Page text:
John, I don't think you can have a policy that both covers and doesn't cover contraception. It either does or it doesn't. If insurance companies offer policies to Catholic organizations that do not cover contraception and then make some other arrangements with individuals, it would seem that the bishops are being accommodated. If you are imagining that the policy offered to the individual would somehow be the same policy the bishops paid for, I can't imagine how that would happen. A policy is a quite specific contract. The same policy could both cover and not cover contraception. By definition it would have to be different.

Matt, Arguing that the insurance policy belongs to the employee is a non-starter. The policy belongs to the employer and is purchased by the employer, the employees are the beneficiaries. ed gleason at 12:19 describes the situation perfectly and inadvertantly makes my case. He has no say over the changes in the policy and doesn't even have to agree with the changes, they just happen. Someone does though, and that is the owner of the policy which is the employer.

OOPS "The same policy could NOT both cover and not cover contraception. By definition it would have to be different.

Insurance without contraception coverage is one policy. The contraception coverage offered directly to employees is another policy. If contraception was just included in the policy if, in other words, it was all one policy why would the regulations phrase it this way? Separate coverage means separate policies.Again, as Harvard's Greg Mankiw has said without rebuttal, all that the administration has suggested it might do in the future is change from A to B below: A. An employer is required to provide its employees health insurance that covers birth control.B. An employer is required to provide its employees health insurance. The health insurance company is required to cover birth control.Whether you say the birth control offering is "separate" or is a "rider" or whatever is just semantics. In both cases, the employer is paying for something, and that something ultimately has to be accompanied by subsidized contraceptives. You can object to both, you can be happy with both, but it makes no sense to object to A but be satisfied with B.

Grant, I understand the proposal, but why not follow Hawaii more closly by expanding the exemption and offering the separate policy to all employees of exempt employers, even those that do primarily employ co-religionists and inculcate religious values. That would actually expand the amount of people who will be able to receive contraception. Based on the 98% figure that has been floating around the comments, I'm sure there are some parish secretaries or teachers that would like that coverage.

The facts are that many many many Catholic colleges and hospitals NOW have BC coverage. This ins. coverage is in their faculty/employee/union contracts. If they call one of the amateur canonist's posting here and asked 'do we have to terminate BC coverage right now or wait till the contracts expire'. What say you? Will the USCCB send them that Taco Bell attorney they have, to defend the inevitable law suits?

Grant, will the new policy be required to be offered to employees of exempt organizations as well or just non-exempt but objecting ones? Dont you think an expanded exemption coupled with this separate policy offered directly to employees would satisfy everyone better that the proposed revision?Do you think Archbishop Chaput wants his insurance company to offer free contraception to his chancery employees?My guess was that HHS kept the two groups separate to avoid disturbing the status quo for groups like churches, etc that satisfied the original definition.If the Church wanted to have the same plan with free contraception for both groups, my guess is that HHS would consider it. But I can imagine the uproar from the bishops if HHS did that on its own.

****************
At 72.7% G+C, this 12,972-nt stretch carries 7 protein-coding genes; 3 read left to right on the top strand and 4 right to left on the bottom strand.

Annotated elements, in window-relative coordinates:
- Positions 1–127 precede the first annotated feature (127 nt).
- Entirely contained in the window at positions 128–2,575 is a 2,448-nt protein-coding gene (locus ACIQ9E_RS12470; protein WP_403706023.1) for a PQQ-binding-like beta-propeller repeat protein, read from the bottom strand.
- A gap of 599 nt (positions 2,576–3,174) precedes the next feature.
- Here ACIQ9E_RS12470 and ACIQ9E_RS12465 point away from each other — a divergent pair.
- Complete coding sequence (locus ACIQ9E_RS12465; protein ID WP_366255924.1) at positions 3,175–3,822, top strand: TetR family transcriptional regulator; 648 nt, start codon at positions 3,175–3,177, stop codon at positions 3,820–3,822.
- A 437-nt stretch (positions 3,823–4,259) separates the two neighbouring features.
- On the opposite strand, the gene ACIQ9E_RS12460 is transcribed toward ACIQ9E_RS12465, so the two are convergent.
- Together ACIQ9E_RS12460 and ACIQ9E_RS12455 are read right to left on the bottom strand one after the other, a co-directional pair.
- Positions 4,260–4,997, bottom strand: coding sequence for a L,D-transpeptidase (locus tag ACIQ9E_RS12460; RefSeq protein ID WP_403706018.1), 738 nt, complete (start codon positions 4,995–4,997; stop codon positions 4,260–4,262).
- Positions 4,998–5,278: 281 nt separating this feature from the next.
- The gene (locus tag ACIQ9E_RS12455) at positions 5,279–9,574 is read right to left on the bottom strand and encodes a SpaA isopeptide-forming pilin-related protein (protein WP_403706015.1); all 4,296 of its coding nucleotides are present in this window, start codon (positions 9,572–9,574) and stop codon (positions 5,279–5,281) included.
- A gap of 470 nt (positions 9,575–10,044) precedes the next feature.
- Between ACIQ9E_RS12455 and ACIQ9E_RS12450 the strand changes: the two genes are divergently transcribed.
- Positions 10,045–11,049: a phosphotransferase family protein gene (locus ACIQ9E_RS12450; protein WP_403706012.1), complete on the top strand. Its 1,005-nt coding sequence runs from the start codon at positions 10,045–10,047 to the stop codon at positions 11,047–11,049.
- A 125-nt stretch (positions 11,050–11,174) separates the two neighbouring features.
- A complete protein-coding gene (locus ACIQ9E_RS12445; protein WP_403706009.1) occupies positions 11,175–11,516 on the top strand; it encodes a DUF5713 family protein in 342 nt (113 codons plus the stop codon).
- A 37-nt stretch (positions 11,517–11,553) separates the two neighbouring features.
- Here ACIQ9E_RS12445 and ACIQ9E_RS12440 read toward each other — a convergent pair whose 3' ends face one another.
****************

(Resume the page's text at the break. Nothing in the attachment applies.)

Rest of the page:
We seem to have a split on this now between conservative Catholics and progressive Catholics. Too bad.John Schwenkler 02/13/2012 - 11:54 am contributorYes, it is too bad. But that is why it is so important to clarify the underlying issues, which is what I am trying to do here. Whether or not I am a conservative (and I remain unsure what that even means), my worries are Catholic and philosophical, and certainly not partisan.

Yes, I agree that it's very important to clarify the issues. Terribly so. And I'm grateful to you for doing that well.Labels like "conservative", "liberal", and "progressive" have no clear boundaries and seem to be used mainly to do away with the bother of having to think things through, to spell them out. Also, of course, they're commonly used to segregate, to circle the wagons, and to vilify. I wish this were about something as simple as reproductive rights. Theoretically, at least, that could be discussed dispassionately, intelligently, with good will on all sides. Instead, this is about politics, and politics goes immediately into labeling people as friends and enemies.One fascinating thing about this so far is how Obama seems to have chosen the right approach to dividing the temporarily united "progressive" and "conservative" Catholics. In hindsight, it wasn't difficult, but it was certainly clever and insightful. There's a little article in The New Republic - an excerpt from a book written before all this - I don't remember any particulars - that remarks on Obama's ability to extricate himself from tight situations, but always at the last minute. Looks as though that's what happened here.